There is a local organization in Anniston, AL called The Arc. They help mentally retarded or disabled children and adults in the community, whose entire lives revolve around the support of others. The participants individual situations vary, but most are quite sad, and find the only relief from their humdrum lives in participating with The Arc and its activities. Take Melissa for example. She doesn't look a day over 30, but is actually 42. She loves to talk, yet has trouble communicating because of her mental disabilities. She lives with her brother and mother, yet they are also mentally retarded. No one has a job, and because her mother smokes so much, food is scarce. The highlights Melissa’s life are coming to church, and going somewhere with The Arc. I've known her for a long time, and with such a sweet soul, it's crushing to see her situation, and meet others in similar predicaments. The Arc helps people like Melissa, some much worse off, and urges them to 'DO SOMETHING.'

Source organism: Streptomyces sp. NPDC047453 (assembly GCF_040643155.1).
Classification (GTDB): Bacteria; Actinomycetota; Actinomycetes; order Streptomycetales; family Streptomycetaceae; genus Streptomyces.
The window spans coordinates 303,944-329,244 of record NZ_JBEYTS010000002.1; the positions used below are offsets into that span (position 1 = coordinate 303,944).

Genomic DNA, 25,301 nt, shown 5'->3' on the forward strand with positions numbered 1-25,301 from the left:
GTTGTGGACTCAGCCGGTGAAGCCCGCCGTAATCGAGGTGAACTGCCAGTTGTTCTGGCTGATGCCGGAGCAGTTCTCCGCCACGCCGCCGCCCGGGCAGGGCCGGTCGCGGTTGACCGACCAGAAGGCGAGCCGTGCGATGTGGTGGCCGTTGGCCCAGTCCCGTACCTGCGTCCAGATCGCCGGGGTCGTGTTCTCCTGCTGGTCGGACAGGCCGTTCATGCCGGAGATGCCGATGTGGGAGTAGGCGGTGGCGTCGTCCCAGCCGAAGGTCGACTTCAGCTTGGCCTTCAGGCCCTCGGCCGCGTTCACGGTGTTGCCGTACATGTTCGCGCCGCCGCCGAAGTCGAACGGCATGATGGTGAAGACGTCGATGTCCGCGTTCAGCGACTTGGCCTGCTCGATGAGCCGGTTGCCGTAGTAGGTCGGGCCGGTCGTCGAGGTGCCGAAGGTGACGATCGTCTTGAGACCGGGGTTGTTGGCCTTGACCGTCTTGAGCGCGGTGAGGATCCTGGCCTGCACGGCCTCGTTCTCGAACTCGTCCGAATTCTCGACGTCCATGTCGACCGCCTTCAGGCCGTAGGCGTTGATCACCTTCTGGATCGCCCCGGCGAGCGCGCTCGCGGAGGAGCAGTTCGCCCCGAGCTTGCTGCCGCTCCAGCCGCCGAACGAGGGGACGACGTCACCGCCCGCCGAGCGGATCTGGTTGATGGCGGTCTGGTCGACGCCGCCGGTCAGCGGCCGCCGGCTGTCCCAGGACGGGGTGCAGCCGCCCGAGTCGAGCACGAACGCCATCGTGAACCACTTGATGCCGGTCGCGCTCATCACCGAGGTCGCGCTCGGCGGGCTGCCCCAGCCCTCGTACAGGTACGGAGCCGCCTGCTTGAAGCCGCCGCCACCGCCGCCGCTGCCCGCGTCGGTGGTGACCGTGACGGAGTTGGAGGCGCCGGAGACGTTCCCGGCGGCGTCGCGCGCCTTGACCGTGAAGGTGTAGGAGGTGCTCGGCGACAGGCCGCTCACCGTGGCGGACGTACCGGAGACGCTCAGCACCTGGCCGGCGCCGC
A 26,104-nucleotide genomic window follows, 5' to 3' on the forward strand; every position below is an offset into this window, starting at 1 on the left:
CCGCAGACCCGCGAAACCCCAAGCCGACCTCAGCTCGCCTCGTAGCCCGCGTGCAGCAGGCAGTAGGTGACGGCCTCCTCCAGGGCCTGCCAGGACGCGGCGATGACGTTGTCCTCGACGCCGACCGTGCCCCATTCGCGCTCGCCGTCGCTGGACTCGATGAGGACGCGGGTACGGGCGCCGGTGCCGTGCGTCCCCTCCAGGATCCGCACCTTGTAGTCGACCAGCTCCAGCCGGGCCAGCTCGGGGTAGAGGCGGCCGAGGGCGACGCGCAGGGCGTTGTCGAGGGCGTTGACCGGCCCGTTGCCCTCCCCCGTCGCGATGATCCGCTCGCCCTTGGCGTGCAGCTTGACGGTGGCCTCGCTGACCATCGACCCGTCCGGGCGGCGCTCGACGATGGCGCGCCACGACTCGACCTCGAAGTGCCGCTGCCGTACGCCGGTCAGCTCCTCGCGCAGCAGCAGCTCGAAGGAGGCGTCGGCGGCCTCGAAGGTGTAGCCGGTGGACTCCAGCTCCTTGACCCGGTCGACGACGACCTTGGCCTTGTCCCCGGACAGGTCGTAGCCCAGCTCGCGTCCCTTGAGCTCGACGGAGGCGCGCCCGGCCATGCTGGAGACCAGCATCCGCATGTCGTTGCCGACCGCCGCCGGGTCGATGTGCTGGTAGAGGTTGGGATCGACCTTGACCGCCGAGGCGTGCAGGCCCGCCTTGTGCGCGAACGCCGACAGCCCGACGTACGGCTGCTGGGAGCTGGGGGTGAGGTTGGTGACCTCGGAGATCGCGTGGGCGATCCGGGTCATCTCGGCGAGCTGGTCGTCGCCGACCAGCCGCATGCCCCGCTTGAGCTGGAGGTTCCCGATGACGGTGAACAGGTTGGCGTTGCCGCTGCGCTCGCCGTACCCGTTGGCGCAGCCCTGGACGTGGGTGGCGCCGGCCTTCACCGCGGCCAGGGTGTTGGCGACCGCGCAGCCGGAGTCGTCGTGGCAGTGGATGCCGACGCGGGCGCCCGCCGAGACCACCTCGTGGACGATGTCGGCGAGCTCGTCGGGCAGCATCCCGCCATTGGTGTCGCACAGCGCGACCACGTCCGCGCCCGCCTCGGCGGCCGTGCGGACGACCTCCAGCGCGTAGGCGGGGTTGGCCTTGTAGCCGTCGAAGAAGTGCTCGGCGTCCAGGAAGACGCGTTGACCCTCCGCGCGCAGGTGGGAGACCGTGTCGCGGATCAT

Yet, of course, money is scarce. There have been many times where Melissa couldn't go on the field trip with everybody because she didn't have the money.
Yet not only do I see the funds as an issue, but the message people without disabilities are sending. They may not be able to express it themselves, but the participants of The Arc really feel neglected. Many say they just don't have the time; to donate some money is one thing, but what I've realized through knowing Melissa is that all they really want to do is help. They want to assist in doing something productive. As ironic as it sounds, they find joy in helping other people. Whatever it is, no matter how long, or for whatever reason, they will support it because they want to belong.
If not but a few times, maybe even just once, I want to show people like my friend Melissa that they aren't alone and they do have purpose.